fallopian fal·lo·pi·an (fə-lō'pē-ən)
Described by or attributed to Italian anatomist Gabriello Fallopio.
In vitro fertilization, artificial insemination, egg transplants, surrogacy, fallopian Xeroxing—I have no interest.
Each of these cavities terminates in a fallopian tube, which opens into the capsule of an ovarium.
The Greek name for the fallopian tube is salpinx (salpinx in Greek means tube).
By far the most important of the conditions of the fallopian tubes is tubal pregnancy (or ectopic gestation).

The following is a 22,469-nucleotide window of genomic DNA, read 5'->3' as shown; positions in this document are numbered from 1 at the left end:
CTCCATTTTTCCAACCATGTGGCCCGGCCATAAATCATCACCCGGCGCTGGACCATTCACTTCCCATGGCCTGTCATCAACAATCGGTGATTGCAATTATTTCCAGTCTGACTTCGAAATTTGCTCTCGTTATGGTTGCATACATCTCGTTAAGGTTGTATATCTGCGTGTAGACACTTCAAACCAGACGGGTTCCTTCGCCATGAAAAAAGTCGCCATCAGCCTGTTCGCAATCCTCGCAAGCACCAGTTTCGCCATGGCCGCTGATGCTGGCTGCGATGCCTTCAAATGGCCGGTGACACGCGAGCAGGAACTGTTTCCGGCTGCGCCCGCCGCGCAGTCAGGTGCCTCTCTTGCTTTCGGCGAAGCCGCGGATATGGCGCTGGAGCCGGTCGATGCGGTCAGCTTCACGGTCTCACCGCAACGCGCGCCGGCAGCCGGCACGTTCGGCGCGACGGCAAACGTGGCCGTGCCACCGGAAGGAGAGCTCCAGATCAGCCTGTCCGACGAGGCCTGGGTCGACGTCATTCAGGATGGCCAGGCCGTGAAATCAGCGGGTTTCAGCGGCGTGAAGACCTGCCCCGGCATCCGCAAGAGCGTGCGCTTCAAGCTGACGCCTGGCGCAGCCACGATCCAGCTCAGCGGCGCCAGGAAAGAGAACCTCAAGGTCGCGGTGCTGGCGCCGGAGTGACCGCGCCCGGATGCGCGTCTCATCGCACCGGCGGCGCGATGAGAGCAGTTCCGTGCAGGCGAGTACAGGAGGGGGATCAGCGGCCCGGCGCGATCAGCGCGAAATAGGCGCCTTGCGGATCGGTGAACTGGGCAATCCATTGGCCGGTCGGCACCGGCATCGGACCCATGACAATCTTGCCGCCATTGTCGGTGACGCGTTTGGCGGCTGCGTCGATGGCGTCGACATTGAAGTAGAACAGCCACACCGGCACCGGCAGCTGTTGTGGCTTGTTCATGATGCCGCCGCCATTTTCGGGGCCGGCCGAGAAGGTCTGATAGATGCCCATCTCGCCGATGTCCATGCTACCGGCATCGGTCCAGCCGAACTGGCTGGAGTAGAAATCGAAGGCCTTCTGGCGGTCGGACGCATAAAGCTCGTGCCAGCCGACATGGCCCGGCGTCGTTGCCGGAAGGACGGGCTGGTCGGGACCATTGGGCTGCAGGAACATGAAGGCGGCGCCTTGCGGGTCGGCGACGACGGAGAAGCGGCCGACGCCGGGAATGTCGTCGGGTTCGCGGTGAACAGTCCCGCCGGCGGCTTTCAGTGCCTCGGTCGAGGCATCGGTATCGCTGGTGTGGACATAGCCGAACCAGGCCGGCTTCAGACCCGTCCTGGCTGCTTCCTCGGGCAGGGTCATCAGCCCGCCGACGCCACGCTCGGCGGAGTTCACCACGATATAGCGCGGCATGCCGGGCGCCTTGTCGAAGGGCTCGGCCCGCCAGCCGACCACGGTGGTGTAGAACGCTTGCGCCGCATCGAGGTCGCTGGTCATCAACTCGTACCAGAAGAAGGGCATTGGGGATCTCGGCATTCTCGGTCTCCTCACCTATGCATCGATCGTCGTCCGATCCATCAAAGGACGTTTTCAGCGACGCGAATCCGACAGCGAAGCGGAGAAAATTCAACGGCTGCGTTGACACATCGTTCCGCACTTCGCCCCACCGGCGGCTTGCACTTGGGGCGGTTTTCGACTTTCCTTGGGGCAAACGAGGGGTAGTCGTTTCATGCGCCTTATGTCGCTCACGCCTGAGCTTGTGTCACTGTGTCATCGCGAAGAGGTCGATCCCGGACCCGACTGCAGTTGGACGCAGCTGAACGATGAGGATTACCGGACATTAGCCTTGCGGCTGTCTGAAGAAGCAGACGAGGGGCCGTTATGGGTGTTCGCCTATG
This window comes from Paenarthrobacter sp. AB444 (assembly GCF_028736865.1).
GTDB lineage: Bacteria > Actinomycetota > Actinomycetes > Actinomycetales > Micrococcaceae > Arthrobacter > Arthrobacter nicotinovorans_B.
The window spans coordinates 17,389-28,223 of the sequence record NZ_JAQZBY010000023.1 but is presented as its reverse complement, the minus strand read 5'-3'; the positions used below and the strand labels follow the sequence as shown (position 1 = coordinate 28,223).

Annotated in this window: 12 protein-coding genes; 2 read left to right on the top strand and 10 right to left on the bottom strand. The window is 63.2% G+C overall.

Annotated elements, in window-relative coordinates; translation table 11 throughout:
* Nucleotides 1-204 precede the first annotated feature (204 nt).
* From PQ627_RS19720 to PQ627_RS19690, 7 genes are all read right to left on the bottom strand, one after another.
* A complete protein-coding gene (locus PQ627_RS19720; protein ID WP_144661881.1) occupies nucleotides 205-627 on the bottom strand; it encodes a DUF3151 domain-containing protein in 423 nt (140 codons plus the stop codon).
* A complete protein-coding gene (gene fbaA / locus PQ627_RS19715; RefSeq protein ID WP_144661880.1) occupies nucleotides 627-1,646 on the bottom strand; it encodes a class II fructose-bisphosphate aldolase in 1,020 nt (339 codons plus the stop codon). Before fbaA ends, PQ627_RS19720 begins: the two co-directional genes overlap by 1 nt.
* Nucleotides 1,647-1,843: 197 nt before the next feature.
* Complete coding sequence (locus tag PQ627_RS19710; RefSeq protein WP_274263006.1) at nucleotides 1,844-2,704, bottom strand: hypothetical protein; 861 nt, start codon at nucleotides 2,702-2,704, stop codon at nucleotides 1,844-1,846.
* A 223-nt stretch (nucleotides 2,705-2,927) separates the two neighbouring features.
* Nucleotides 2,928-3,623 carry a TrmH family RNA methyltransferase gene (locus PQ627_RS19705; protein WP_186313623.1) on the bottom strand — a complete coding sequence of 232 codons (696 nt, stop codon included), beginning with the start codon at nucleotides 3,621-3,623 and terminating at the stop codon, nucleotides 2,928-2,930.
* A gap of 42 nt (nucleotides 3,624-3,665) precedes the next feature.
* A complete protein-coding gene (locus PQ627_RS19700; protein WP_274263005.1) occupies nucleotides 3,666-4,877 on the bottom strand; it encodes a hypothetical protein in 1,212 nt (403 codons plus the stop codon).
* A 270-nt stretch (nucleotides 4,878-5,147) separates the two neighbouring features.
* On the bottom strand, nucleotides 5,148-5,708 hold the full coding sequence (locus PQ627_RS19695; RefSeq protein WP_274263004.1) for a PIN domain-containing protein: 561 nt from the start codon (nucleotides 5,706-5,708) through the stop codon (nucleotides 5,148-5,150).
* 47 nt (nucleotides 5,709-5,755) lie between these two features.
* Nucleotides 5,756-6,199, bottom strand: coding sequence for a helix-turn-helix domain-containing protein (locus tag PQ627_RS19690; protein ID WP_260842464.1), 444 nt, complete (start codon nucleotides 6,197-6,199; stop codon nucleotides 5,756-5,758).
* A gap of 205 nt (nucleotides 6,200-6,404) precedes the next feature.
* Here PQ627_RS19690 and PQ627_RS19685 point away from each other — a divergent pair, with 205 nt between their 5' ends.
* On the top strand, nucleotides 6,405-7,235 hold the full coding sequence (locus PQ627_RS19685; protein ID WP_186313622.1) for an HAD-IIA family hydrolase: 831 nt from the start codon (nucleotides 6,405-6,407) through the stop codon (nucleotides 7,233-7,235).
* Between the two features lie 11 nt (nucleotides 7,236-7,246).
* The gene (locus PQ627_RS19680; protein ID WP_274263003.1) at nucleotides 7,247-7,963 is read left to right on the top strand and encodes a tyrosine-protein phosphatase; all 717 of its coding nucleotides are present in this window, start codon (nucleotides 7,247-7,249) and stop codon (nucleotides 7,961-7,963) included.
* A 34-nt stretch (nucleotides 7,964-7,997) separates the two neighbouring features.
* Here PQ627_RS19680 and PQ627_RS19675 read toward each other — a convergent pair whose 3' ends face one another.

An inflammation of the fallopian tube is therefore called salpingitis.
There is no abdominal operation more simple, rapid and safe, than simple ligature of the fallopian tubes.
But the fallopian tubes, named after Fallopius, were not his discovery.
Salpingit′ic, Salpin′gian, pertaining to a fallopian or to a Eustachian tube.
Salpingectomy is the cutting away of the whole or of a piece of the fallopian tube (corresponds to vasectomy in the male).
When the ectopic ovum begins to develop in the fallopian tube the placental villi erode the tubal wall and the blood-vessels.